Wildland Firefighters and the Importance of Quality Sleep

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Wildland Firefighters and the Importance of Quality Sleep

The Role of Wildland Firefighters

Wildland firefighters go by many names, including forest firefighters, woodland firefighters, and wildfire prevention specialists. No matter what you call them, though, no one can deny the importance of the role they play in today's society. 

Wildland firefighters usually work as part of a firefighting team or crew. They work hard to prevent fires and remain ready in case of emergencies. When there is a wildfire, wildland firefighters typically parachute down near the fire, retrieve dropped equipment, and begin fighting the blaze. Not only do they prevent, contain, and battle to extinguish wildfires, they also rescue hikers and other people trapped in fire areas and provide emergency medical treatment. Once the fire is out, they even patrol for remaining hotspots with potential for reigniting large fires.

The Importance of Quality Sleep

Wildland firefighters have an important, but physically demanding and exhausting, job. For optimal health, it is recommended that adults get 7-8 hours of sleep a night, and our wildland firefighters just aren't getting that. According to the United States Forest Service, MTDC and University of Montana researchers have been conducting human factors studies on wildland firefighters for several decades. In sleep data logs collected at fire camps in California and Montana during 2008, it was discovered that the average amount of sleep received each night was 6.1 hours. However, respondents stated that they were woken up an average of 2.2 timesaver night, and 23.8% reported feeling tired when they woke. Only 2.4% felt very rested.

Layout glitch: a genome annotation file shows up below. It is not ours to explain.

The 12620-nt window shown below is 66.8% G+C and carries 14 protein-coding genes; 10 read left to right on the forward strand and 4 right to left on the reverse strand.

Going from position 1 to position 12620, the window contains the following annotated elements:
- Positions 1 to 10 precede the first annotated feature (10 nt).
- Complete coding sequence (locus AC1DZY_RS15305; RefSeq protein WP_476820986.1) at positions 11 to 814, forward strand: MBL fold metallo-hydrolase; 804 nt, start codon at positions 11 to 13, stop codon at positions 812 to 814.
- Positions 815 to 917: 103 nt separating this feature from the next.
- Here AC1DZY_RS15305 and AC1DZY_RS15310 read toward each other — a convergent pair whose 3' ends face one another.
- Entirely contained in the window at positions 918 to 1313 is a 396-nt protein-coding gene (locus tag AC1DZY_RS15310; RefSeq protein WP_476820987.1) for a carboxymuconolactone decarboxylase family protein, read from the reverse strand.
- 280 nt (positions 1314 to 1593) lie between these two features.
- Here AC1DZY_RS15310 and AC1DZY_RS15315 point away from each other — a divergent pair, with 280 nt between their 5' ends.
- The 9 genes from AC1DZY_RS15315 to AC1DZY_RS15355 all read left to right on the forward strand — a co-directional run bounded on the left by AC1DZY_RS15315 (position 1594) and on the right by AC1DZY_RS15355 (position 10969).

This lack of quality sleep is a result of many different factors. Fire camps have noise from generators, vehicles, and other firefighters and are often hot, smokey, and dusty. Some wildland firefighters are also on the nightshift, which further interferes with sleep, or may perform 24 hour emergency shifts. However, the main contributor to poor sleep is lack of comfort. Some may receive government issued cots, but many wildland firefighters sleep on the ground or in their car. While this may be sustainable for short periods of time, some wildfires can last for months. 

Lack of quality sleep can quickly lead to sleep deprivation. As explained by the United States Forest Service, sleep deprivation can have a variety of negative effects including impaired mental and physical performance, accidents and injuries, increased blood pressure, strokes, and even heart attacks. Sleep deprivation for just 1 week has been proven to lead to cognitive impairment when work requires multitasking, which makes firefighting all the more dangerous. 

Photo from United States Forest Service, USFS

A Possible Solution

The GO-KOT® is constructed with rugged 1000-denier nylon, state-of-the-art aluminum framing, and spring steel legs. It can be set up and taken down quickly, folds into a small carrying bag, weighs only 10lbs, and supports up to 350lbs! A durable, portable, lightweight, and comfortable cot is just what our wildland firefighters need to help improve their sleep. 

Having the ability to set up the GO-KOT® wherever they need it, will help our wildland firefighters get off the ground, stretch out their backs, relax their joints, and get the quality sleep they need to wake up feeling refreshed and focused. Not only that, but the ease of setting up the GO-KOT® also allows for quick 20-30 minute naps, which the United States Forest Service recommends because they help restore alertness, enhance performance, and reduce the risk of mistakes. 

We appreciate all the hard work our firefighters do for their communities and we want to support them in anyway we can! For individuals, please contact us for a first responders discount and for units and institutions we are on GSA Advantage!

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